The CDF versus the LCWR

The recent document from the CDF concerning the LCWR is here:

Doctrinal Assessment of the Leadership Conference of Women Religious [PDF]

A related statement from Cardinal Levada, Prefect of the CDF is here.

And the comments of the USCCB are on this page.

My comments:

The ‘three major areas of concern’ in the document mention only one person by name: Laurie Brink OP. Why? because of this address:

the keynote address at the LCWR 2007 annual assembly has aroused “particular concern and discussion.”

In that keynote, titled “A Marginal Life: Pursuing Holiness in the 21st Century,” Sinsinawa Dominican Sister Laurie Brink commented on the decline of many religious orders. She characterized some successful new orders as being “acquiescent” to others’ expectations and also discussed the possible future of women religious.

She described a “sojourning congregation” as “the dynamic option for Religious Life.”

In Sister Laurie’s words, such a congregation involves “moving beyond the Church, even beyond Jesus.”

“A sojourning congregation is no longer ecclesiastical. It has grown beyond the bounds of institutional religion. Its search for the Holy may have begun rooted in Jesus as the Christ, but deep reflection, study and prayer have opened it up to the spirit of the Holy in all of creation. Religious titles, institutional limitations, ecclesiastical authorities no longer fit this congregation, which in most respects is Post-Christian.”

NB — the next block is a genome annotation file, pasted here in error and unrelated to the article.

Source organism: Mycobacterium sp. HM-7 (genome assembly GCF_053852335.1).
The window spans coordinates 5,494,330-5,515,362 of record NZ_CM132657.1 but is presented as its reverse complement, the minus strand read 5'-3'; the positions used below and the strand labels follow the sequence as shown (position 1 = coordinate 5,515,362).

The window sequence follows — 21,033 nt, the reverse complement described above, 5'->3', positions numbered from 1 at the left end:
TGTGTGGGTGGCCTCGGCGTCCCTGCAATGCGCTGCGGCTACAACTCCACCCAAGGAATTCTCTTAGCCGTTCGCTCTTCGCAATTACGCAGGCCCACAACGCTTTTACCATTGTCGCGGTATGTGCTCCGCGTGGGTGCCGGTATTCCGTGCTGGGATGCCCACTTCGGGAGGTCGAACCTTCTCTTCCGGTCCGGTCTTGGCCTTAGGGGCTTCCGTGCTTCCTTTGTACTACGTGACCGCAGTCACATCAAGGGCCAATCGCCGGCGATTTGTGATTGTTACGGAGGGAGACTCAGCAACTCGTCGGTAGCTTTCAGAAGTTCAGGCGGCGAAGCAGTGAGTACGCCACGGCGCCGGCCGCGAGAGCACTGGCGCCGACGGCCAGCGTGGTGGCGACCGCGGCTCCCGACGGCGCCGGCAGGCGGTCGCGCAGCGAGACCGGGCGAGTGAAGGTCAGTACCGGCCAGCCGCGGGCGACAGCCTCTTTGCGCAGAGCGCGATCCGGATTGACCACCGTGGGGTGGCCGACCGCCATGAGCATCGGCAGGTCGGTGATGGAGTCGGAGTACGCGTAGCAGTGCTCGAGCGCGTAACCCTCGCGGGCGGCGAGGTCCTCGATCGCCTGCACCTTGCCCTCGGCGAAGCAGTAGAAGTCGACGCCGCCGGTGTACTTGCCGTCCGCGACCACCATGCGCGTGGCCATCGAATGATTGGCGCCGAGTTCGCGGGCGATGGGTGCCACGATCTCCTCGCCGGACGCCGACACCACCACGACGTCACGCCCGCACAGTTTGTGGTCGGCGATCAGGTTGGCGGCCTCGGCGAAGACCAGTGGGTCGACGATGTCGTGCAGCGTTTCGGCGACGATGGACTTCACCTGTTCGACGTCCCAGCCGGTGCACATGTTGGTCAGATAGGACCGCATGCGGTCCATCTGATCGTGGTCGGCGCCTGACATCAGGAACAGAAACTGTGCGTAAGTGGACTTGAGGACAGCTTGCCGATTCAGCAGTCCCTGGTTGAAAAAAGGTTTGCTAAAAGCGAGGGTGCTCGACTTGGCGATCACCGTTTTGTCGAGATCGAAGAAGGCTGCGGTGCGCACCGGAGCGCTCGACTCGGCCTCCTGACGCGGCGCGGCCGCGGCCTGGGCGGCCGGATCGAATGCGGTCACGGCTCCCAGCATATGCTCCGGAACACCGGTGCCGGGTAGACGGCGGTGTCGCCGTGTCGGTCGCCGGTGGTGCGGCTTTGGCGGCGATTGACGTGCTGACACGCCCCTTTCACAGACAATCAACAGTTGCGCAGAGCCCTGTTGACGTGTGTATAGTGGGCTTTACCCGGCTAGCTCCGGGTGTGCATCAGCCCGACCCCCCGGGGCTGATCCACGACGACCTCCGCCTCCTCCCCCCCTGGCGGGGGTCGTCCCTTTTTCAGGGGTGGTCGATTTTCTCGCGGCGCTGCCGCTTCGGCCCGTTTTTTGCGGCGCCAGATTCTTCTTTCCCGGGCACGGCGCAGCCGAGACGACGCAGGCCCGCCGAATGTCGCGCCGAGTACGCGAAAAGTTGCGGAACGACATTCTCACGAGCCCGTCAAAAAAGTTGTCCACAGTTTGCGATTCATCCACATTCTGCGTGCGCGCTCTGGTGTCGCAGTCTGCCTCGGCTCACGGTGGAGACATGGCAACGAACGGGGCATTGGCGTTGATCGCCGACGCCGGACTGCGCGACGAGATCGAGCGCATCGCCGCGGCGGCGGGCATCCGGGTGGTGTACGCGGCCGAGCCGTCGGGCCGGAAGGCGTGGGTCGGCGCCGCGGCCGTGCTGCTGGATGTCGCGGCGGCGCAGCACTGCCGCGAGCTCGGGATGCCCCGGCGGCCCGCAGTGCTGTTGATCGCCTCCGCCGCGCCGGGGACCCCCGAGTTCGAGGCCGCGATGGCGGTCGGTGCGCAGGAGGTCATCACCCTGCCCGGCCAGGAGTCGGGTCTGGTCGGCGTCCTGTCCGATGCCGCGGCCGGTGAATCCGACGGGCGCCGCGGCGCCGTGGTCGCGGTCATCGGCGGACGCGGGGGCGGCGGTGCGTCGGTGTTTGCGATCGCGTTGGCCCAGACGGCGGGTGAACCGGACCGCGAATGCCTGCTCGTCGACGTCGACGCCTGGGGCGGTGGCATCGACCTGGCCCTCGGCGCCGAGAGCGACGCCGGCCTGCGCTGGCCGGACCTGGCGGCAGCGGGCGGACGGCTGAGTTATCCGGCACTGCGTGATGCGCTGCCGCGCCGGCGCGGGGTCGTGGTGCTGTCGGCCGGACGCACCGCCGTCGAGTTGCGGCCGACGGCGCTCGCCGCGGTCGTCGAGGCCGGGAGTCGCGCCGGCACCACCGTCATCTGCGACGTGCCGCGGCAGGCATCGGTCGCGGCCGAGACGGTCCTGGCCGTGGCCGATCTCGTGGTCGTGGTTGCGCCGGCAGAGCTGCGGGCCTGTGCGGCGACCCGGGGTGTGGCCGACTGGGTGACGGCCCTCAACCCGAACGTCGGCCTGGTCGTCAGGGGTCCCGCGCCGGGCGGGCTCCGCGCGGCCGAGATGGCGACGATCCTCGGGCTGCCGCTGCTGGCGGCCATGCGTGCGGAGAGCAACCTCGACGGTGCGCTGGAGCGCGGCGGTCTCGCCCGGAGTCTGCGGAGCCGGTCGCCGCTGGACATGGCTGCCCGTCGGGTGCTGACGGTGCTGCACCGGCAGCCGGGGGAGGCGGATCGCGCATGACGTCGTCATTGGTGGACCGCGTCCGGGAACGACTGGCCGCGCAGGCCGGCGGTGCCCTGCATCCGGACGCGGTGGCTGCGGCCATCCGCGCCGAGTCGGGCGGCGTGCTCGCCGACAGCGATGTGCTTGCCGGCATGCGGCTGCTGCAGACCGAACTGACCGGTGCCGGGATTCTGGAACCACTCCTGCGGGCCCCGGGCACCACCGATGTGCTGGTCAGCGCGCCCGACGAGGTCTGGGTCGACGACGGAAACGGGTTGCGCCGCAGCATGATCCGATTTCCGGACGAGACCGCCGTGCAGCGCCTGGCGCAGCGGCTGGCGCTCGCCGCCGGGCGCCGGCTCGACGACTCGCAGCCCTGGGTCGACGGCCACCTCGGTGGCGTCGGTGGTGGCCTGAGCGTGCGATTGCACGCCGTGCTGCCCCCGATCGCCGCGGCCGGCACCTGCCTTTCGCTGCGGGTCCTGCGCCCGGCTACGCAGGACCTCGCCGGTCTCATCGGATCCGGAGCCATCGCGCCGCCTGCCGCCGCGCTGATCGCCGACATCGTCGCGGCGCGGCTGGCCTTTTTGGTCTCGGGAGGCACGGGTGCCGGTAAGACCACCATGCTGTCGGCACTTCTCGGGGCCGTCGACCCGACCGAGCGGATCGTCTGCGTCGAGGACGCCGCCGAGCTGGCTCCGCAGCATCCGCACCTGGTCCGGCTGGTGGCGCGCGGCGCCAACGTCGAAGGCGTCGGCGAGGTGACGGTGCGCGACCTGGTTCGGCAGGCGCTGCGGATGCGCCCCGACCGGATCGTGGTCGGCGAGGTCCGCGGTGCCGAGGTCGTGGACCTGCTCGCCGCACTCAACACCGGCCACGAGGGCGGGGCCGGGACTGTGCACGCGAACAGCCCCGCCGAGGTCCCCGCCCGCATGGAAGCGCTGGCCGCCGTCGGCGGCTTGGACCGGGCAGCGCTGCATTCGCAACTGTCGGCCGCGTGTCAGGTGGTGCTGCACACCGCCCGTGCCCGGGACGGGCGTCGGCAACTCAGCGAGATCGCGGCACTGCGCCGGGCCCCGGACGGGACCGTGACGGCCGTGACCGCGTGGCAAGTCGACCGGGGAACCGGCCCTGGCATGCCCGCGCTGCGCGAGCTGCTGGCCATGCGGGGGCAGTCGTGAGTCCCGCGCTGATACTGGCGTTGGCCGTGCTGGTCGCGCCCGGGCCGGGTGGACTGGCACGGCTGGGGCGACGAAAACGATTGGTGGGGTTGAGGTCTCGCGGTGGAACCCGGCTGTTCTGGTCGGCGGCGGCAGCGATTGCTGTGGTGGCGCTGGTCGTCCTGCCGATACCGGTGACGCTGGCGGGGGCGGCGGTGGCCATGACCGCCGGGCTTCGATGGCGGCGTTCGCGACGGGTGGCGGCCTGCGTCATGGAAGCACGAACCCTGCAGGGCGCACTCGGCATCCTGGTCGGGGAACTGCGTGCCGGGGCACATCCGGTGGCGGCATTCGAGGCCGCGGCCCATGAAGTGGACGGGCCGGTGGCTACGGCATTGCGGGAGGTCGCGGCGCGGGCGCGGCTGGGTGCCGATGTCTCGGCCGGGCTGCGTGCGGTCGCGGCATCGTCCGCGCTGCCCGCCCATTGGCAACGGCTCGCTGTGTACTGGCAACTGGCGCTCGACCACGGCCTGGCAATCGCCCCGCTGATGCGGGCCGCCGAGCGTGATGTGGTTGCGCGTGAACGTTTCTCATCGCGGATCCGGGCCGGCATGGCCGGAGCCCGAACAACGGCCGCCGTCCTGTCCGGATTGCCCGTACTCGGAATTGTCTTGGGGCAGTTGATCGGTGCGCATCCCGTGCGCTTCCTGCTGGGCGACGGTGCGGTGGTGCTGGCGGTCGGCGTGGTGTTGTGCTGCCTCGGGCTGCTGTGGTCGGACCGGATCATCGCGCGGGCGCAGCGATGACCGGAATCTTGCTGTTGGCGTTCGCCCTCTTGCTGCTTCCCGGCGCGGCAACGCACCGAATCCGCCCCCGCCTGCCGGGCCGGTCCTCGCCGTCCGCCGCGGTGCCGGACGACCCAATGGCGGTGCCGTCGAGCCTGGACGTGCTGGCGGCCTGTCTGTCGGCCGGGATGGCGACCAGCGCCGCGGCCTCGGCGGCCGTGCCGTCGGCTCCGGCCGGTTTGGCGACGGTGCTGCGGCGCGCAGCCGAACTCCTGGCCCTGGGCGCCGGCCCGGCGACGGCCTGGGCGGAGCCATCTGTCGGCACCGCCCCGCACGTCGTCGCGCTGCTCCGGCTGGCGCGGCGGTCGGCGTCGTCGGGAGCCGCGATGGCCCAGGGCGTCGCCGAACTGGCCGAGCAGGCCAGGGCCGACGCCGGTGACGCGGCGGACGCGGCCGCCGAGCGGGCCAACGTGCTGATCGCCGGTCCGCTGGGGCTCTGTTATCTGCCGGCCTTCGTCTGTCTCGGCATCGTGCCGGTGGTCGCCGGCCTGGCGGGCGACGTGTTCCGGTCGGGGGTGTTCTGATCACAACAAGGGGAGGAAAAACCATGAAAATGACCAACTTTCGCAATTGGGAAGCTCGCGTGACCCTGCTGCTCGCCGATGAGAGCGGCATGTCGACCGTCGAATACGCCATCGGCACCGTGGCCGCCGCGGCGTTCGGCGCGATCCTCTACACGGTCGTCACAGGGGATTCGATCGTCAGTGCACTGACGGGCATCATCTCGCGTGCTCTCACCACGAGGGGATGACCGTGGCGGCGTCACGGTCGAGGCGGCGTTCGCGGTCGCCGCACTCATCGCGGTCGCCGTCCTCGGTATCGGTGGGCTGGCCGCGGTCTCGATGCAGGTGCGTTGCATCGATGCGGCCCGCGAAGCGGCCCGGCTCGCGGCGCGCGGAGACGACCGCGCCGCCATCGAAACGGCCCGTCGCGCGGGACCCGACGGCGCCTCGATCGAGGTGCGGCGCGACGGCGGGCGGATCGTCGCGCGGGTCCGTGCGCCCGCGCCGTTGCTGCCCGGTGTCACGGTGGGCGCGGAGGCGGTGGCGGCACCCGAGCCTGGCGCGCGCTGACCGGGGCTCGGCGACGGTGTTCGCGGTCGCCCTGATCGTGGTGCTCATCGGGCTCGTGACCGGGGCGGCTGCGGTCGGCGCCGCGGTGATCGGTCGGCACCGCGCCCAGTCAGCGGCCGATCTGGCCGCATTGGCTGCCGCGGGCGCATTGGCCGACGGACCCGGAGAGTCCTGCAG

She described the Benedictine Women of Madison as having a commitment to “ecumenism” which led them “beyond the exclusivity of the Catholic Church into a new inclusivity, where all manner of seeking God is welcomed. They are certainly religious women, but they are no longer women religious as it is defined by the Roman Catholic Church. They choose as a congregation to step outside the Church in order to step into a greater sense of holiness. Theirs was a choice of integrity, insight and courage.” [CNA]

The CDF document also notes that the LCWR has rejected the Church’s teaching on the reservation of priestly ordination to men: